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Dancing duo dazzles Dallas
- Prathiba Natesan

October 19, 2019

I was honored to attend Sugati by Viraja and Shyamjith Kiran a few weeks ago that was organized by Tejas Dance Company in Dallas. Viraja and Shyamjith duo have seen a meteoric rise since they graduated from Kalakshetra and have been doing their international rounds, especially in the US. The fact that they work hard is obviously evident in their form, poise, and professionalism but what keeps you engaged throughout their performance is also their sense of musicality and almost meditative approach to Bharatanatyam.

The duo began the show with Gajanana gajamukham, an invocatory piece in Ahir Bhairav. The mix of pirouettes contrasting with the form of Ganapathi showcased the brilliance of Shyamjith as a choreographer. This piece was filled with lithe, smooth movements and minimalist facial expressions that are typical of Kalakshetra bani. The next piece was called 'Rekha' that paid homage to the lines created by artists. The way the duo scaled the three-dimensional space was impressive. The lyrics were taken from Kalagnirudra Upanishad. The piece focused on lines and bhasmam. However, sometimes the 'rekhas' were confusing because it became difficult to trace the lines made by the artists. Nonetheless this was a very energetic piece that cemented their command of nritta. Viraja's energy matched Shyamjith's calmness throughout these dances. The dancers also made very good use of the space. The choreography by Shyamjith was definitely innovative.

The third piece was a solo by Viraja on Kunti, choreographed by Guru A. Janardhanan. Standing in stark contrast with the previous piece whenever the singer sang mahane, one's heart was wrenched. This piece was followed by Shyamjith's solo which was a Tulsidas bhajan choreographed by Sheejith Krishna. Quiet energy reigned throughout the piece. A classic Sheejith Krishna choreography, this piece exploited Shyamjith's body language and nritta capabilities to the fullest. Sometimes I wished the aridhis were more filled with nritta instead of just abhinaya in some places. Somehow that seemed to slow down the pace of the piece. There was clearly some Kathakali and Kathak influence in this piece which gave it a new dimension. The jathi/korvais were well executed. Crisp clear lines of course, marked that typical Kalakshetra product.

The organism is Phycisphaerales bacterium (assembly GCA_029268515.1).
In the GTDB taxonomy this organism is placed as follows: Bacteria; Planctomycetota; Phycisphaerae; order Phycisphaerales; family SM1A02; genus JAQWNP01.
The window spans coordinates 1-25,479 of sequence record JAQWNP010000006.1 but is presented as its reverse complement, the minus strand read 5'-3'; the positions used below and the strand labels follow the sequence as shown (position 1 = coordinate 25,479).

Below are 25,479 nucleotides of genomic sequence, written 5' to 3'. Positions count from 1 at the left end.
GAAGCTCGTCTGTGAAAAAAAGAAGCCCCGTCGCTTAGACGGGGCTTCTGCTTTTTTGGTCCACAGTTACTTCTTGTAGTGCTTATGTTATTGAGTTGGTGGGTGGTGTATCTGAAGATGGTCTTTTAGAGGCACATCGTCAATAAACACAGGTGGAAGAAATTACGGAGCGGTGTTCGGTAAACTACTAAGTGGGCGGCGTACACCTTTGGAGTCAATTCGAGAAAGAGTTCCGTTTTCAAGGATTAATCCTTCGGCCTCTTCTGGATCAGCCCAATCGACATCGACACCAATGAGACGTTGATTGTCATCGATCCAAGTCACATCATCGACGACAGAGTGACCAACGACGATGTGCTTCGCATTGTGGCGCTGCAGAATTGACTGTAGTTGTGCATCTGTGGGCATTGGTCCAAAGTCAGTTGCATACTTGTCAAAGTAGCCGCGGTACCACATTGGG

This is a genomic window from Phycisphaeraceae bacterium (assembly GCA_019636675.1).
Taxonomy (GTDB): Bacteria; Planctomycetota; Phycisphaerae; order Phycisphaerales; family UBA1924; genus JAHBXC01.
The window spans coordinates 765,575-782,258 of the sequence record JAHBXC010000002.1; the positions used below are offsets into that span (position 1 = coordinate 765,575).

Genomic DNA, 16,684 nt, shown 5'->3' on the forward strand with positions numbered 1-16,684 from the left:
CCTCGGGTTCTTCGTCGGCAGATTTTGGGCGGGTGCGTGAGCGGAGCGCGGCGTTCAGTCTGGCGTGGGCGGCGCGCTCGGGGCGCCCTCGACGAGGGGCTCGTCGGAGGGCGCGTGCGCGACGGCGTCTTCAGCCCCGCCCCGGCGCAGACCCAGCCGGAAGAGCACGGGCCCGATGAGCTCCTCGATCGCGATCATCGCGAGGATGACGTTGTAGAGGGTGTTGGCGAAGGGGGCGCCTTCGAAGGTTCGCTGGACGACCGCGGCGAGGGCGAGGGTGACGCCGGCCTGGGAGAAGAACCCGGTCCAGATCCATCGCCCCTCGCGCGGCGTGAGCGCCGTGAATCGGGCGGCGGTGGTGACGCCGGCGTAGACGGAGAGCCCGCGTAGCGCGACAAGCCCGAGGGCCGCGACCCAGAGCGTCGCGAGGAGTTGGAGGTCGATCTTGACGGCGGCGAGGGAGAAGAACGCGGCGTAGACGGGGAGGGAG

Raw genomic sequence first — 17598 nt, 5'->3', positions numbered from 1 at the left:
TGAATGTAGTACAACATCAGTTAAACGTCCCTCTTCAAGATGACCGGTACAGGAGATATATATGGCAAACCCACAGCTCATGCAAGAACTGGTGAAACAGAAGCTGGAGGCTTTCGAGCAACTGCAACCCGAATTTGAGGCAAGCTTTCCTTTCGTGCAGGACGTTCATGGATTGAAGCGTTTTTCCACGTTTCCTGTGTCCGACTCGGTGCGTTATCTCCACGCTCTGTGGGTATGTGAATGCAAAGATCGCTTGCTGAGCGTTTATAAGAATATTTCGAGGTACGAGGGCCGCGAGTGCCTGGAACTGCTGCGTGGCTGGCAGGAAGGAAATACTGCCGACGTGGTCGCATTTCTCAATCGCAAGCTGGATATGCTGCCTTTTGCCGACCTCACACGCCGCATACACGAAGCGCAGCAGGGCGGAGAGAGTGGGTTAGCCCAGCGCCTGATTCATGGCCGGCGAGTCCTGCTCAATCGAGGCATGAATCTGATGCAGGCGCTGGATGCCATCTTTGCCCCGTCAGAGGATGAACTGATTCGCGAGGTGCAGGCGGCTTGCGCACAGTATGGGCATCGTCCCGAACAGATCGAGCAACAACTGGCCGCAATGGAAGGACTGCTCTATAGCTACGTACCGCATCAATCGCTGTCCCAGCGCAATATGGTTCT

The penultimate piece was a duet, Ashtapadi, choreographed by Odissi dancer Madhavi Mudgal. The soft and mellifluous song and dance perfectly complemented each other. The duo had taken the basic choreography of Madhavi and adapted it to Bharatanatyam seamlessly. The finale piece was a unique thillana by the master composer Balamuralikrishna. This piece was choreographed by Shyamjith and showcased the duo's energy with absolute precision. Set in ragam Garudadhvani, the "konashtai" (naughtiness) that is hallmark of Balamuralikrishna in the anupallavi was only matched by that of the choreography. An extremely energetic piece like a 10000-wala pattasu (firecracker) was a befitting end to this beautiful margam by Viraja and Shyamjith, who I hope will continue to grow and flourish as artists.

If I have to point out one thing that could be improved in this show it would be Viraja's outfit. The Bharatanatyam costume already has a tendency to make women look bigger than they are. I wonder why Viraja chose an outfit where the dhavani was not tucked in and the pyjama made in dhoti style. This did not flatter her beautiful figure. The earthy colors were beautiful but sometimes made the show look duller than it really was. In sum, do not miss this dazzling duo!

Dr. Prathiba Natesan (Batley) is the founder chairperson of Eyakkam Dance Company, a non-profit organization in Dallas, TX. Trained in the Kalakshetra style of Bharatanatyam by Guru Preethi Menon, she is also trained in Kathakali and body conditioning by Kalamandalam Udayakumar Ashaan.

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